Leila Sarangi is the National Director of Campaign 2000: End Child and Family Poverty, and Senior Director, Strategy and Innovation at Family Service Toronto. Her work includes fostering a culture of advocacy and social action in the community social services sector through research, education, policy development, campaign and community building activities. Leila’s experience spans 25 years of building campaigns, programs and services advocating for poverty reduction, and within an intersectional anti-oppression feminist framework.
Martha Friendly (she/hers)
Martha Friendly is the executive director of the Childcare Resource and Research Unit which she founded in the 1980s. A social science researcher by education, she first encountered early childhood education and child care as a researcher on the US Head Start program in the 1960s. After immigrating to Canada in 1971 and becoming a parent at the York University Co-operative Child Care Centre, child care became a personal avocation as well as a key feminist issue. Ever since, Martha has been a child care policy researcher and a persistent activist in the struggle for universal high quality child care – locally, provincially and Canada-wide. Her two biggest thrills in the last 10 years: becoming a grandmother of twin boys (who were lucky enough to go to excellent public child care in Toronto), and still being part of the Canadian child care movement when the federal government finally began to put in place the child care system we’ve been advocating for 50 years.
Sharon Gregson (she/hers)
Sharon Gregson is the provincial spokesperson for the successful $10aDay Child Care campaign working with the Coalition of Child Care Advocates of BC. She was twice elected as a Trustee to the Vancouver Board of Education. Sharon is a feminist with a demonstrated history of working across sectors with stakeholders, including non-traditional allies, in child care public policy. She is skilled in campaign strategy and campaigning, government and stakeholder relations, and in working with traditional and social media.She was nominated for a YWCA Women of Distinction award in 2018 and Business in Vancouver (BIV) listed her in the Power 50 in Vancouver in 2022 – and one of the top 500 most influential leaders in British Columbia. She is a past Director of the Early Years at a large unionized agency in East Vancouver managing human resources and child care operations, and she co-chaired the Vancouver Joint Childcare Council of public partners and non-governmental organizations. Sharon is an ethical vegan and supporter of credit unions!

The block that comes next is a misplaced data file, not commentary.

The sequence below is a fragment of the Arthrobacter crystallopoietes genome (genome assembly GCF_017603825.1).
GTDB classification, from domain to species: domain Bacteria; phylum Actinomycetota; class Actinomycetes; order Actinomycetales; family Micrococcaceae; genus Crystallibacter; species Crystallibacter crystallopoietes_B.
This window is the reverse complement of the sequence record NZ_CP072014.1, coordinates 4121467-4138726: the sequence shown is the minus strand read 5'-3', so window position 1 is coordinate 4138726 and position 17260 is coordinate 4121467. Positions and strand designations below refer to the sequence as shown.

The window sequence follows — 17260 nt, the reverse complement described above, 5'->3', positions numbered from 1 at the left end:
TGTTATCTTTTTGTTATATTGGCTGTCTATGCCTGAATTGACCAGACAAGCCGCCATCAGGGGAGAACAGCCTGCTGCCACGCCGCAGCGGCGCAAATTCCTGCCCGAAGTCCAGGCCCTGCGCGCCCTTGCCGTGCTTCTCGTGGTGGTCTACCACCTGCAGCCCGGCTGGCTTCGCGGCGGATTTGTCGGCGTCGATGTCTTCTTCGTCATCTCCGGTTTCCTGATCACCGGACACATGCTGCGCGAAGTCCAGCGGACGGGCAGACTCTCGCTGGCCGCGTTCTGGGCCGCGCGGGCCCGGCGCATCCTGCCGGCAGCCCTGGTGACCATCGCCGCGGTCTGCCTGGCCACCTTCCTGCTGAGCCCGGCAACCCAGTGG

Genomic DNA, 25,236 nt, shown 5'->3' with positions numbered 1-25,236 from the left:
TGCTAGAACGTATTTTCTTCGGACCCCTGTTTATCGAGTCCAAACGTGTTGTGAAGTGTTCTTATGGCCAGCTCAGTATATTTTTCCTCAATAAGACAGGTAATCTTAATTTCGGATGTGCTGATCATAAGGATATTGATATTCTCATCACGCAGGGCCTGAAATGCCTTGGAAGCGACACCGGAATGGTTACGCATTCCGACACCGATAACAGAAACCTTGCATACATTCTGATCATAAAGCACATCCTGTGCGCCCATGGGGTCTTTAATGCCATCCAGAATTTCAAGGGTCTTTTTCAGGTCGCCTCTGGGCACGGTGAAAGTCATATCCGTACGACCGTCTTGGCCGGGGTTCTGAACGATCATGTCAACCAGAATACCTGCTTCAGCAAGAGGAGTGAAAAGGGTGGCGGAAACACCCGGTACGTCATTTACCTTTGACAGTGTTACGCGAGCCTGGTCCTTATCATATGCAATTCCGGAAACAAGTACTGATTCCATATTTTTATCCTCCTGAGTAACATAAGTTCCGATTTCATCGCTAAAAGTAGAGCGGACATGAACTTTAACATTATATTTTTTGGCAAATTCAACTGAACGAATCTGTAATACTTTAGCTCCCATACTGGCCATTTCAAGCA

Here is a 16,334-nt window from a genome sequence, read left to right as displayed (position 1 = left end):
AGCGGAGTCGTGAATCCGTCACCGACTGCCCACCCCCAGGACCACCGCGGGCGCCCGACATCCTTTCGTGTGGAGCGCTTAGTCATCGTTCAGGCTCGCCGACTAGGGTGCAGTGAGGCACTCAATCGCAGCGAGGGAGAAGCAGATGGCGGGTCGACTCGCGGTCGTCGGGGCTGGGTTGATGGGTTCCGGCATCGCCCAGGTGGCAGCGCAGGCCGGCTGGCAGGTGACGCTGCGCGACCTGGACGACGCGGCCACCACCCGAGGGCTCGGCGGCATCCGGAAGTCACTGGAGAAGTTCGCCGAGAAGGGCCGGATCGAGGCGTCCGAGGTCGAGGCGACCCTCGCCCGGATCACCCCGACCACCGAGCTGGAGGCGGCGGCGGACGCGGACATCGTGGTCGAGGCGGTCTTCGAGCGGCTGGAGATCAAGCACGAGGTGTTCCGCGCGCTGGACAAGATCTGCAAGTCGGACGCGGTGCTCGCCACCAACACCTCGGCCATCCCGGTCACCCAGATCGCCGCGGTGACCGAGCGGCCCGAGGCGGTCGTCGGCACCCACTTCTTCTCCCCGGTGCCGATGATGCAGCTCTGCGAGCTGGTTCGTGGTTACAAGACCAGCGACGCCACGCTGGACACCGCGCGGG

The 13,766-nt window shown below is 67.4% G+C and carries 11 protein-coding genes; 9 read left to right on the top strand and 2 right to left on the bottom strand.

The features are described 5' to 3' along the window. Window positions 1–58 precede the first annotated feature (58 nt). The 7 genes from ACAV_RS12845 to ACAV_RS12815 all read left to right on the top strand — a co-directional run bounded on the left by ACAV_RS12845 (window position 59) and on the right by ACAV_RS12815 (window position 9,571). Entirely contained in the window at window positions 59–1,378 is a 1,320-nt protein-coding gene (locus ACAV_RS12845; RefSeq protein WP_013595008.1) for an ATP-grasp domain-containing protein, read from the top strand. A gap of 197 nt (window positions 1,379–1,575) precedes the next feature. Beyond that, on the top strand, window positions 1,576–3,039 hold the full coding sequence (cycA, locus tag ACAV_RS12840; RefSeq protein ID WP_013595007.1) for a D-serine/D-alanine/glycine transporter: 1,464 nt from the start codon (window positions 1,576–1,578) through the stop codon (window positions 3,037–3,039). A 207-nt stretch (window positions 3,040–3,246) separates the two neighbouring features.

Shellie Bird (she/hers)
Shellie Bird works for the Canadian Union of Postal Workers (CUPW) as the National Child Care Coordinator. Shellie’s work involves coordinating research, member needs assessment and to work with community partners to develop projects that support postal workers with their child care needs. Shellie worked in the early learning and child care sector for over 20 years and was active within the Canadian labour movement advocating for a national early learning and child care system, and workplace and government policies that support working people to better balance work and family life. Shellie is a mother and a grandmother and continues her advocacy work for high quality early learning and child care to support children and their families.
Dr. Susan Cake (she/hers)
Dr. Susan Cake is an assistant professor in human resources and labour relations. Susan has been with Alberta’s Athabasca University since 2020. Prior to joining AU, Susan was a worker advocate specializing in the areas of Occupational Health and Safety, Workers’ Compensation Systems, and pensions. Susan’s current research interests include union relevance and renewal, government workplace policy and regulations, and child care. Susan serves as the Chair of Child Care Now Alberta. Her family are forever grateful to all the child care advocates who came before to make family leaves and quality child care possible